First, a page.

So how might increasing omega-3s help prevent chronic disease? Reducing inflammation reduces the positive feedback it has on atherosclerotic plaque and cancer development and progression. Counteracting the influence of pro-inflammatory omega-6s and their production of inflammatory signals (eicosanoids, prostaglandins, leukotrienes and thromboxanes) can be achieved through increasing omega-3s and the production of anti-inflammatory signals (resolvins and protectins), reducing inflammation.

How Much Omega-3 Do You Need?

Increasing omega-3 fatty acids, in the diet or through supplementation, is recommended to balance the effects of omega-6s. Increasing omega-3 fatty acid intake likewise increases the omega-3 content of cell membranes including red blood cells, immune cells, heart muscle and other types throughout the body, and can contribute to reduced risk of disease and death.

The Omega-3 Index is a measurement of the amount of the EPA and DHA in red blood cell (RBC) membranes. Studies have shown that an Omega-3 Index at or above 8% is optimal and less than 4% is deficient, particularly for cardiovascular disease.

GrassrootsHealth published a paper that assessed the EPA+DHA intake requirement to achieve an Omega-3 Index of 8% or higher, and using YOUR data found: ~1,300 mg/day of EPA+DHA was needed for 50% of the population and ~1,900 mg/day was needed for 90% of the population to achieve an Omega-3 Index of 8%.

Know Your Omega-3 Status

GrassrootsHealth offers several testing options to help measure the status of omega-3 and omega-6 fatty acids – the Omega-3 Index, AA:EPA Ratio, and Omega-6:Omega-3 Ratio. Learn more about these tests and the differences between them here. More information on how to improve these test results can be found here.

What is Your Level of Inflammation? Are You Getting Enough Omega-3s and Other Nutrients?

Join the Breast Cancer Prevention Study to find out! Using the GrassrootsHealth Custom Kit Builder, you can create a test kit that measures the status of nutrients important to the regulation of inflammation (such as vitamin D, omega-3s, and magnesium), as well as your CRP level. Click here to build and order your test kit today – measure your status and take the steps necessary to improve them if needed; make an impact on your health today and for your future! When you know what your levels are, you can determine next steps to take and how much supplementation may be needed if you are not at your target levels.

Concerned specifically about your immune health? See if your immune system might be needing more vitamin D and other immune boosting nutrients by enrolling in the Immune Boost Project with the Full Immune Boost Panel (which includes tests for vitamin D, Omega-3 Index, magnesium, zinc, selenium, copper, and hsCRP).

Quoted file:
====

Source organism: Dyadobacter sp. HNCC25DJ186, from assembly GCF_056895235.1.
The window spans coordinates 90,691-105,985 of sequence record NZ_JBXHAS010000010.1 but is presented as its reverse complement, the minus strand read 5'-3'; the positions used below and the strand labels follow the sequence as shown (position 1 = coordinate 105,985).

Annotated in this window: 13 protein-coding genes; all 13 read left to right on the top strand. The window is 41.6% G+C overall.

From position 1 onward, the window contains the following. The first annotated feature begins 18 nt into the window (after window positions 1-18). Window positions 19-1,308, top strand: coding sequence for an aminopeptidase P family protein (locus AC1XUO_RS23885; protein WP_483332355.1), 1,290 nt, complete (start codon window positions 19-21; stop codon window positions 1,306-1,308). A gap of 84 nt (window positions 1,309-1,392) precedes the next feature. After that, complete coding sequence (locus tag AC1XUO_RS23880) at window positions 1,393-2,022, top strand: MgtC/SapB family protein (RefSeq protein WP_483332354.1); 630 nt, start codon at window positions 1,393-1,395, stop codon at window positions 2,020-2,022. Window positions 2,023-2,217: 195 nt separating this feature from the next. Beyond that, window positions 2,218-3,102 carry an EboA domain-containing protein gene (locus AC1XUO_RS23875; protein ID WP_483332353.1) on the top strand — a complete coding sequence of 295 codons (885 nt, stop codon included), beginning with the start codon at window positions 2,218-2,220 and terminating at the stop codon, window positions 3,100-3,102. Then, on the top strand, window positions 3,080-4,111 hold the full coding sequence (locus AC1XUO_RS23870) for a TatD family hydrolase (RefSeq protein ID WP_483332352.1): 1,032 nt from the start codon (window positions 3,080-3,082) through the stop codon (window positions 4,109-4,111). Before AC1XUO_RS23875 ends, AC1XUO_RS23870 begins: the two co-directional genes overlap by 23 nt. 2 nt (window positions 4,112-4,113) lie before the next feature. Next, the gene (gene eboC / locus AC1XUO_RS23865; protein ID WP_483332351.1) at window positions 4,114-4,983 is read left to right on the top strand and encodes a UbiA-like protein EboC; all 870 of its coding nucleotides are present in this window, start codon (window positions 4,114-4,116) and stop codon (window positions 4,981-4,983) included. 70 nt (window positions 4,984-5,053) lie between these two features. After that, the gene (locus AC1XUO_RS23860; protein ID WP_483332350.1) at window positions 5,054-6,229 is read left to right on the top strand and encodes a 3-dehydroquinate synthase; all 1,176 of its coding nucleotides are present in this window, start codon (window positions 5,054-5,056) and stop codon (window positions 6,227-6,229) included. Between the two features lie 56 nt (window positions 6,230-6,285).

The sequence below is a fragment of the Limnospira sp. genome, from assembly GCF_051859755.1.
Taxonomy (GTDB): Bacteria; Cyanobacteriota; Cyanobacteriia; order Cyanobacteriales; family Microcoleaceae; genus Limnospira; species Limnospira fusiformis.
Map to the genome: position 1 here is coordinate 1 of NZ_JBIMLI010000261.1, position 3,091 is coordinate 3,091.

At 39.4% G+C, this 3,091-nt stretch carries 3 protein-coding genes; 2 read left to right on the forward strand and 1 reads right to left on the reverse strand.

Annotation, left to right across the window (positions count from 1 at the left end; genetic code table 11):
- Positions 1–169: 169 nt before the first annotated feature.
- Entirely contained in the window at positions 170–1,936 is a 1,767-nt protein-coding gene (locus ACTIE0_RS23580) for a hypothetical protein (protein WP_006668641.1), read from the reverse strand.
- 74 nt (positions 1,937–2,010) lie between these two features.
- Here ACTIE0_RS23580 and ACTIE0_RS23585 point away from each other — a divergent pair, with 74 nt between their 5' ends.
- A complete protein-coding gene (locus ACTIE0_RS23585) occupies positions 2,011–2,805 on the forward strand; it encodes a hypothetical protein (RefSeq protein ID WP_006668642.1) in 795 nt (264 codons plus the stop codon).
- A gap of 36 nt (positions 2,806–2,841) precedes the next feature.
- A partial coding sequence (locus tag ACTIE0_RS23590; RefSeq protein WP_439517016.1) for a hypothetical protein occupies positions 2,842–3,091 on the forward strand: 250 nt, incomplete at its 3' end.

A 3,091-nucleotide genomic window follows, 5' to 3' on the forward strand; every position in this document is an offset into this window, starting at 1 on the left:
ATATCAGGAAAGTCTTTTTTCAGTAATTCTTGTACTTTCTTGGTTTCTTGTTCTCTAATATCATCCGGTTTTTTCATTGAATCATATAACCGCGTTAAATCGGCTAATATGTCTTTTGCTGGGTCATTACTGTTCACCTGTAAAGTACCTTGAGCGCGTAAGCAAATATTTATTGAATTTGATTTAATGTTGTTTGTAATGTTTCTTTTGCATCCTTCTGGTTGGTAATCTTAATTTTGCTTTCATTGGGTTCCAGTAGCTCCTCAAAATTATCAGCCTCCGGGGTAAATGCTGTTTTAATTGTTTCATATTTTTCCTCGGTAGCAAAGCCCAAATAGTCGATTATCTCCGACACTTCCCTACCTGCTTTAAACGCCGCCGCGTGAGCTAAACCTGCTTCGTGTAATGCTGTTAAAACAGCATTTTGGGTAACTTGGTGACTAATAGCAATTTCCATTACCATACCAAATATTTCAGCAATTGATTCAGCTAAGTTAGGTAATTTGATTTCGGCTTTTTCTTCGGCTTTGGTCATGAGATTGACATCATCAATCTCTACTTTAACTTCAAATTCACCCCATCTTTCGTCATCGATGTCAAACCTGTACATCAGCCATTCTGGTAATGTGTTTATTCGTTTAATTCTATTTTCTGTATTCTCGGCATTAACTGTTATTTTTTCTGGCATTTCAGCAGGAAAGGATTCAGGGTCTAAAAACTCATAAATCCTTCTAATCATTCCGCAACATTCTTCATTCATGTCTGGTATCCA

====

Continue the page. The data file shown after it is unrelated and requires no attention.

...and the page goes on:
What are Your Levels?

Through GrassrootsHealth Nutrient Research Institute, you can test your vitamin D, essential elements magnesium, copper, zinc and selenium, toxins such as lead, mercury and cadmium, as well as your omega-3 levels, inflammation levels and thyroid stimulating hormone (TSH) level. Find out your levels today! Log on to the test selection page (click the link below) to get your tests and see for yourself if your levels can be improved.

Make sure you track your results before and after, about every 6 months!

How can I track my nutrient intake and levels over time?

To help you track your supplement use and nutrient levels, GrassrootsHealth has created the Personal Health Nutrient Decision System called

For each specific supplement, you can track what days you take it, how much, and many other details.  This will help you know your true supplemental intake and what patterns of use work for you to reach and maintain optimum nutrient levels. Check it out today!

How Can You Use this Information for YOUR Health?

Having and maintaining healthy vitamin D and other nutrient levels can help improve your health now and for your future. Measuring is the only way to make sure you are getting enough!

STEP 1 Order your at-home blood spot test kit to measure vitamin D and other nutrients of concern to you, such as omega-3s, magnesium, essential and toxic elements (zinc, copper, selenium, lead, cadmium, mercury); include hsCRP as a marker of inflammation or HbA1c for blood sugar health

STEP 2 Answer the online questionnaire as part of the GrassrootsHealth study

STEP 3 Using our educational materials and tools (such as our dose calculators), assess your results to determine if you are in your desired target range or if actions should be taken to get there

STEP 4 After 3-6 months of implementing your changes, re-test to see if you have achieved your target level(s)

Enroll in D*action and Build Your Custom Test Kit!